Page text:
Saturday 17 March 2018

RBS chief appointment could come next week

RBS Chief Executive Stephen Hester
RBS Chief Executive Stephen Hester

Harry Wilson and Kamal Ahmed

Royal Bank of Scotland is close to appointing a new chief executive to replace outgoing boss Stephen Hester, with an announcement expected as early as next week.

The taxpayer-backed lender is currently weighing up a shortlist of about four internal and external candidates for the job, though one source said the appointment could be delayed until September due to the need to get approval from the Treasury.

Ross McEwan, the head of RBS’s retail banking business, and Bruce van Saun, the bank’s finance director, are seen as the leading internal successors to Mr Hester.

David Roberts, a former senior banker at Barclays and the deputy chairman of Lloyds Banking Group, is seen as one of the leading outside candidates, along with Mark McCombe, the former chief executive of HSBC’s Hong Kong-based operations.

An announcement of the appointment could come on August 2 alongside the reporting of RBS’s financial results for the first half of the year.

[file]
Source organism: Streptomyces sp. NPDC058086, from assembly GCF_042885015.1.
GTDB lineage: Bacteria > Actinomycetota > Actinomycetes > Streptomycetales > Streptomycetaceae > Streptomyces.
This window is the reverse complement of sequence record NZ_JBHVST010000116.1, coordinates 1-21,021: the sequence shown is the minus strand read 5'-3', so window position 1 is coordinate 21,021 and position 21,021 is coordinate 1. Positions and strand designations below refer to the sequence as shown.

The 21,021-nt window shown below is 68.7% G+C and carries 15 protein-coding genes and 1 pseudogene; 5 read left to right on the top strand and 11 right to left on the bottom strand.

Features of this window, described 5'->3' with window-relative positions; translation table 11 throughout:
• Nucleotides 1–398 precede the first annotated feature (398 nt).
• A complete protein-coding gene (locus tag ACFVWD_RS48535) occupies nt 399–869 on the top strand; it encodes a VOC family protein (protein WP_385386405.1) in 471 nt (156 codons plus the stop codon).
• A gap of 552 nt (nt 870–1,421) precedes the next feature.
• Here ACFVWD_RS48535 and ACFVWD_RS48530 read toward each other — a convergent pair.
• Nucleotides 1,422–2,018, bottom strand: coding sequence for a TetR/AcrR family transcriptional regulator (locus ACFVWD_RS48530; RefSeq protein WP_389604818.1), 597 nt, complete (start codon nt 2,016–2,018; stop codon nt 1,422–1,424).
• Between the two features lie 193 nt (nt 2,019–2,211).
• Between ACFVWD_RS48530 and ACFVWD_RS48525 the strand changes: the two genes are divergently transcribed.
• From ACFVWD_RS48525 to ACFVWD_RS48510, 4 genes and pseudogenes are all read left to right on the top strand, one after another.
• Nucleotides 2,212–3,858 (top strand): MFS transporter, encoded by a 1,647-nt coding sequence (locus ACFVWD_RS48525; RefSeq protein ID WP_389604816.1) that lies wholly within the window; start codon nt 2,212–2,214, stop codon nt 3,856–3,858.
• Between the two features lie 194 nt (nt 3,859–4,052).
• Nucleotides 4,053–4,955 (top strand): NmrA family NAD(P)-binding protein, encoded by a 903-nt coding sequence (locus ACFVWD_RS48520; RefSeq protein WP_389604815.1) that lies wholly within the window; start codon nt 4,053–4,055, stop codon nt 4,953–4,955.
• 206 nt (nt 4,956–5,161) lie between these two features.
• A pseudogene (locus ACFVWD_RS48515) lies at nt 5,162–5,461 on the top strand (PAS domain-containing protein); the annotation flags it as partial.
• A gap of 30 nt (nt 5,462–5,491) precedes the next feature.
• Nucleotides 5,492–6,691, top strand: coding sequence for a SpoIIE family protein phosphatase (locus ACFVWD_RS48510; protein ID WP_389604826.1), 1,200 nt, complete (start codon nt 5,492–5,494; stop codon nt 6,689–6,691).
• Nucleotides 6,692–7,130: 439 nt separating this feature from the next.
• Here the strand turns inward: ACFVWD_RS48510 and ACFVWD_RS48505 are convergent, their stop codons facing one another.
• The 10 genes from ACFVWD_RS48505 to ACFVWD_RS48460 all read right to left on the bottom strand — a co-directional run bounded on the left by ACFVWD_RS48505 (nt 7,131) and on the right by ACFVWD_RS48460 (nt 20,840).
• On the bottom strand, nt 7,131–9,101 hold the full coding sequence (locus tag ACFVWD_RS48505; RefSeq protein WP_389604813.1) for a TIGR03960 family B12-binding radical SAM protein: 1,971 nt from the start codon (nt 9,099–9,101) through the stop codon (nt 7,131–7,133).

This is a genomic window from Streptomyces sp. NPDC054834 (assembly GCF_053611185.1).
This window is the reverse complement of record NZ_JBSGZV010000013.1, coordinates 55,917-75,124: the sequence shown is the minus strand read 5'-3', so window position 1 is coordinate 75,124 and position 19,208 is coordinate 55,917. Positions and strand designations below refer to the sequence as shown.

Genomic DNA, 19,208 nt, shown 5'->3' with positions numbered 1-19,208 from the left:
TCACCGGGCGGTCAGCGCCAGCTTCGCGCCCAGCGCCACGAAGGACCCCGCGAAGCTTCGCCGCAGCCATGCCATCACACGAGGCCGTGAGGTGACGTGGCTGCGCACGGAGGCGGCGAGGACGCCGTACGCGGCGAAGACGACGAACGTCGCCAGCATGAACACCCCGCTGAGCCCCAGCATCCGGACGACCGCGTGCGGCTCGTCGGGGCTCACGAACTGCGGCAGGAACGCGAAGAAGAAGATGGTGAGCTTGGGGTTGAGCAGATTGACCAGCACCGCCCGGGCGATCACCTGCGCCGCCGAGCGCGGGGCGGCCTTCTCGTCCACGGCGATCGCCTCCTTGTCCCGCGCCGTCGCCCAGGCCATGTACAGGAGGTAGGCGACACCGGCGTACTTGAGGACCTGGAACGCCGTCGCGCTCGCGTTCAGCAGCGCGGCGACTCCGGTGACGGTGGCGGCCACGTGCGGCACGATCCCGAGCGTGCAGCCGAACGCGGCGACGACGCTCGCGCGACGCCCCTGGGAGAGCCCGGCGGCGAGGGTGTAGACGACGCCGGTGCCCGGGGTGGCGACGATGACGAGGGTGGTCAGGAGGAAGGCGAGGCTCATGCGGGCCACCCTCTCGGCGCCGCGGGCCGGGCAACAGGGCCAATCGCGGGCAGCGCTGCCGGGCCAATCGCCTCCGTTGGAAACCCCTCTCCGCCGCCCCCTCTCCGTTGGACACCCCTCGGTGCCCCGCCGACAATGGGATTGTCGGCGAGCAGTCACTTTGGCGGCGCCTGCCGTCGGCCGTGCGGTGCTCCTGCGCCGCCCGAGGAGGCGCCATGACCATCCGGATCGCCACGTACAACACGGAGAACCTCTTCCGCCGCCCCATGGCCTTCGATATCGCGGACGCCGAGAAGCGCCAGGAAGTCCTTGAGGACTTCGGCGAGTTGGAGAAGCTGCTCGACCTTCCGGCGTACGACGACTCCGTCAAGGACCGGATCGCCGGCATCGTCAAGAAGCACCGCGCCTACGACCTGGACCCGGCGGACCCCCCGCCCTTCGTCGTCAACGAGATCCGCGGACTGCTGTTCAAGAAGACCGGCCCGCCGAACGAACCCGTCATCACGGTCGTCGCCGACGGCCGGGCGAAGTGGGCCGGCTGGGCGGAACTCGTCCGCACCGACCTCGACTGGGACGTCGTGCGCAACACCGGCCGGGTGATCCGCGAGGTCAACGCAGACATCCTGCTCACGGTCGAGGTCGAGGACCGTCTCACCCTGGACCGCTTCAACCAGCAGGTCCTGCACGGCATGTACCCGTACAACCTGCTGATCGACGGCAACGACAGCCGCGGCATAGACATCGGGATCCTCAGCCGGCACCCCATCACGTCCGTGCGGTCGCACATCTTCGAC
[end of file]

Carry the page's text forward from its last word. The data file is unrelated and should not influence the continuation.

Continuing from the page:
However, any appointment will require the sign off from the Treasury, due to the taxpayer’s 81pc holding in the bank, meaning the announcement could be delayed for several weeks.

The new chief executive will be expected to agree to stay in the job for the duration of the privatisation of RBS, after Mr Hester was forced out of the role for refusing to commit himself to another five years at the bank.

Speaking to The Sunday Telegraph in June, Mr Hester said the full return of RBS to the private sector “could take a decade”.

The privatisation of Lloyds is thought to be much closer at hand and speculation is growing that the government could begin selling down the state’s 39pc holding in the bank within the next couple of months.

Last week, UKFI, the body charged with managing the holdings in RBS and Lloyds, appointed JP Morgan Cazenove to advise it on selling the stakes, as well as hiring several other major investment banks, including Goldman Sachs, Morgan Stanley and UBS to underwrite any share sales.

RBS declined to comment.

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